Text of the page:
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this is where my memory goes static:

writing excerpt and experience by Iris Ridley

I am onstage, mid performance, stuck in time. It is the first weekend of August 2019, mid-morning and the sticky heat hums outside the Schaeffer Theater. The stage is proscenium-style, crafted to section off everything in performance from the outside world, to cast in darkness the shadows of society, even as choreography hints at these very social processes. I sit downstage left, intimately close to the stage’s threshold, the thin barrier of space between me and a handful of fellow interns, dancers, my best friend who’s visiting from college, and three judges: renowned dance artists and teaching faculty for the professional training program. Today is the New Works Showcase, a daytime Saturday performance in which twelve students, their names chosen from a randomized hat picking process, present works created from scratch during the last three weeks of the festival. This works-in-progress show is an integral element within the wider ritual process of the program, taking place every year since the festival’s founding in 1984. On this day I am performing in my friend (and fellow intern) Lindsey’s piece, with six other dancers, Emerald, Phoebe, Natalie, Jessica, Libby, and Kaya, all of us in our early twenties. Lindsey has fittingly named this piece “this is where my memory goes static.” We have had roughly four hours of rehearsal together to make this 5 minute dance, which is a small sketch to inspire her future thesis work. “This is where my memory goes static” is loosely about dissociation. Lindsey explains to us that she is interested in abstractly exploring the sensation of being in a kind of fugue state where you don’t notice time is passing, you feel lethargic and apathetic, you are disconnected and detached from your mind and body, almost as if dismembered. This loose theme is grounded in and inspired by some of Lindsey’s own experiences (although she doesn’t talk about them directly), but the movement comes from us all; a few phrases are her own choreography, but most come from improvisatory exploration with later becomes set material. During our first rehearsal we develop our “billow phrase,” which eventually becomes the focal point in this piece about lack-of-focus: we clump together, in contact with one another via hand to shoulder, pausing to breathe together before scattering, set off on our own energetic journeys, like neurons firing frantically around an overactive brain. We use our own choreographed solo movement, a series of varying falls and reaches and lurches, to bring us off-center. Our paths sometimes intersect; sometimes we miss each other. We explore weaving in and out of group spatial arrangements, surprised by spontaneous moments of collective pause, sudden rhythmical shifts (“ba-dum” is how we describe one moment; a “collective sneeze” is another). Towards the end of the piece, there is a “geriatric rolling sequence” where three of us, as slowly as possibly, wriggle and fold ourselves horizontally across the stage from right to left. After this sequence, I am supposed to stop, lying in a fetal position, unmoving, while fast and furious sweeping movements take the other dancers diagonally across the stage from both left and right. I am meant to count in my head, keeping my own sense of time despite the almost monotonous droning techno and string based score in the background, waiting for a moment when I see one of the dancers out of the corner of my eye, so I know to sit up, make a tiny shift towards doing this really slow solo of lots of little gestures which will work to ‘show’ dissociation. I’ve felt most nervous about this solo from the beginning; all along I’ve been unable to wrap my head around the order and been unable to imagine myself performing it onstage. All I have to do is stand up, stir the air with my fist, unfurl my fingers, raise my arms above my head, fall backwards, get back up again, then reverse the sequence. But suddenly, in that moment on stage, I can’t do any of it. I can’t tell which point in the music we’re at, can’t see the dancer’s motion out of the corner of my eye, can’t see anything but a blank in front of me. Soon I realize that the music has ended, and it feels like 50 years have passed. I stand up, stir the space with my fist, feeling a fizzling panic awaken in my body. What just happened? I fucked up completely, I think. I go off stage immediately running to apologize to Lindsey, red-faced and bewildered. “Don’t worry”, she said, “it was so compelling.” When the judges comment on the piece, all three say that they saw the mood and feeling of the piece erupt in “the character of the still dancer in the corner at the end:” “I wanted her to stay still longer,” one judge says. I am so surprised by this lapse, and even more surprised that it was interpreted as completely intentional and evocative. I am shocked that I simultaneously went “off-script” and, subconsciously ended up paradoxically embodying the spirit of that script. For about two weeks after the performance, and still today, I’m overwhelmed by thinking about this moment as some kind of error, feeling embarrassed to have transgressed the rules. It’s only after thinking about it for some time that I begin to take comfort in what happened. It wouldn’t have transpired if the very dissociation the piece expressed hadn’t arisen in my body during the process and the performance, if I had not felt consumed and transformed by the subject matter, if I had not been transported into a sphere of overwhelming ekstasis, held suspended in and out of time, in and out of my body.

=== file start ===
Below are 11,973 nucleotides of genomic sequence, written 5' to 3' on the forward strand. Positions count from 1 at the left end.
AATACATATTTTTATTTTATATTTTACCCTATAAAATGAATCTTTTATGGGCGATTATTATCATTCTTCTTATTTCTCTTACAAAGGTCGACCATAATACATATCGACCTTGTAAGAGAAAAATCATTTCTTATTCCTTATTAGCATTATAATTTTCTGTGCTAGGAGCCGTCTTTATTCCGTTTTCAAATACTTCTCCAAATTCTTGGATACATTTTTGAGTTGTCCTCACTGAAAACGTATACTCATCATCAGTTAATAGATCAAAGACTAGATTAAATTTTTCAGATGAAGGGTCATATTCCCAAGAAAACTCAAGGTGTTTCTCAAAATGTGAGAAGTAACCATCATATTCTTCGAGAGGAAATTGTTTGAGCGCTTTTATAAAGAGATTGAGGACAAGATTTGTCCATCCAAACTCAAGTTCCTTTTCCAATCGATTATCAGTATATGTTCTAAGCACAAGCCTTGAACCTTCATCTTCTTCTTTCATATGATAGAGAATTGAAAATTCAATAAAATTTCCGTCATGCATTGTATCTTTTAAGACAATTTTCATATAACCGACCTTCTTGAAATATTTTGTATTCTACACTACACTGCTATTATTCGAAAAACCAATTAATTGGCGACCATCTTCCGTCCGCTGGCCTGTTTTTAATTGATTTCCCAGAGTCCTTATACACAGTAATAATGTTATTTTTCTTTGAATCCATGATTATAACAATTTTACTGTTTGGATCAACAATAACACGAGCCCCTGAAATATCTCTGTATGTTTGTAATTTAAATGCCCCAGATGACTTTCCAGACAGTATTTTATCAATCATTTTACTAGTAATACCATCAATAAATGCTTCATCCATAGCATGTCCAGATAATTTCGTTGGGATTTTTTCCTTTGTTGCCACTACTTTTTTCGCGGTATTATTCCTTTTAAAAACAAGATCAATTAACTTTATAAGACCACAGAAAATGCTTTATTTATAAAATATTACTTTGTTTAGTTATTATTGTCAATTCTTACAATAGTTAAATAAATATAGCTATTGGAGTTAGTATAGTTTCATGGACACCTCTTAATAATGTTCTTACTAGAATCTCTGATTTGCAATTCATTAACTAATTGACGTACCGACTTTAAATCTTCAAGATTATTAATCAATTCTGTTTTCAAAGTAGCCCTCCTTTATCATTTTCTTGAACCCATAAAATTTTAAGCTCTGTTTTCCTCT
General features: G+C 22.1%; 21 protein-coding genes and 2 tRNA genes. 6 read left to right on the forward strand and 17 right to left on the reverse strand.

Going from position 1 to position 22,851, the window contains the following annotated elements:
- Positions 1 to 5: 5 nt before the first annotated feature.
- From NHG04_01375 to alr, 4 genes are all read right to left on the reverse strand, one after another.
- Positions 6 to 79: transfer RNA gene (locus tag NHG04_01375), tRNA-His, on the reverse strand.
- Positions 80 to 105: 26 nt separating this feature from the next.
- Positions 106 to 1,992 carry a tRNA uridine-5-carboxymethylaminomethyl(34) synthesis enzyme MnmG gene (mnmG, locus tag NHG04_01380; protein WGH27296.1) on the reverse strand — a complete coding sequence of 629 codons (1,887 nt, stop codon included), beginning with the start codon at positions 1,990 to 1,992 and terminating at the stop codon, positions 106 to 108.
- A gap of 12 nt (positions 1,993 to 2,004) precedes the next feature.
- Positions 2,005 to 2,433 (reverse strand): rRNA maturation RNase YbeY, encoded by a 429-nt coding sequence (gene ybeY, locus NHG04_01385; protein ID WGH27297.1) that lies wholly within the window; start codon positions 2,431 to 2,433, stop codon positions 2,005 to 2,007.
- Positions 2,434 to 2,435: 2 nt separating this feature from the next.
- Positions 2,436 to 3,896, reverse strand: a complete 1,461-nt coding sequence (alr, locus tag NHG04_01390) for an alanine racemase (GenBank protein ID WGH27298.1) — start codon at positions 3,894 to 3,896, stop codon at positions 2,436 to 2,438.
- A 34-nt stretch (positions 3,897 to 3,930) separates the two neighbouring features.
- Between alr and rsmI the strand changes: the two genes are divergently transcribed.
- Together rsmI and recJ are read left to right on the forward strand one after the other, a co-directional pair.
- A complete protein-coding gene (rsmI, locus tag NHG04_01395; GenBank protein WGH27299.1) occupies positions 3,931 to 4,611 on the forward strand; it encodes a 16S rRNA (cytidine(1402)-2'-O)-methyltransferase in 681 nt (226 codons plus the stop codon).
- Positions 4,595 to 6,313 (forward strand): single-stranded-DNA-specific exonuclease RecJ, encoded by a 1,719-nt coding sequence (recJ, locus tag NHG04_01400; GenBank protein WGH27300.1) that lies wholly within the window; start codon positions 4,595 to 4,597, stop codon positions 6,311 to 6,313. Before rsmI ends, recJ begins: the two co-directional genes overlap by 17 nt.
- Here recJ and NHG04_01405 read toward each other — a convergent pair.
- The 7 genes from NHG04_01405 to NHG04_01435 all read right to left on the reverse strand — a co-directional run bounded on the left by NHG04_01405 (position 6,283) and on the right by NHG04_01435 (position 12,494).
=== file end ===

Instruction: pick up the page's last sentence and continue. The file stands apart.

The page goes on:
In spontaneous moments such as the emergent “mistake” in the performance described above, there is unpredictability, humanness, aliveness, an effervescent affect. I certainly felt ekstasis in this moment, though I only realized this after the fact: I was hypnotized by my own body frozen in space, by the mood of the piece, by everything both outside of and inside of my being. With this anecdote I also aim to show how ekstasis differs from ecstasy; ekstasis does not just describe joy as ecstasy does, rather, is evocative of heightened embodied sensation and presence in general, rather than a specific mood or emotional response. This performance “mistake” keeps nagging at me because it was such a surprising moment of oh yes, this is what dance does. This is how it makes me feel. It arrests and seizes instants, suspends time, and produces affects we cannot anticipate until they happen. Performances are liminal entities, existing viscerally, only in the here-and-now; they are thus full of subjunctive potential not yet realized. Even as they are meticulously planned and rehearsed, there always exists the thrill of the unknown.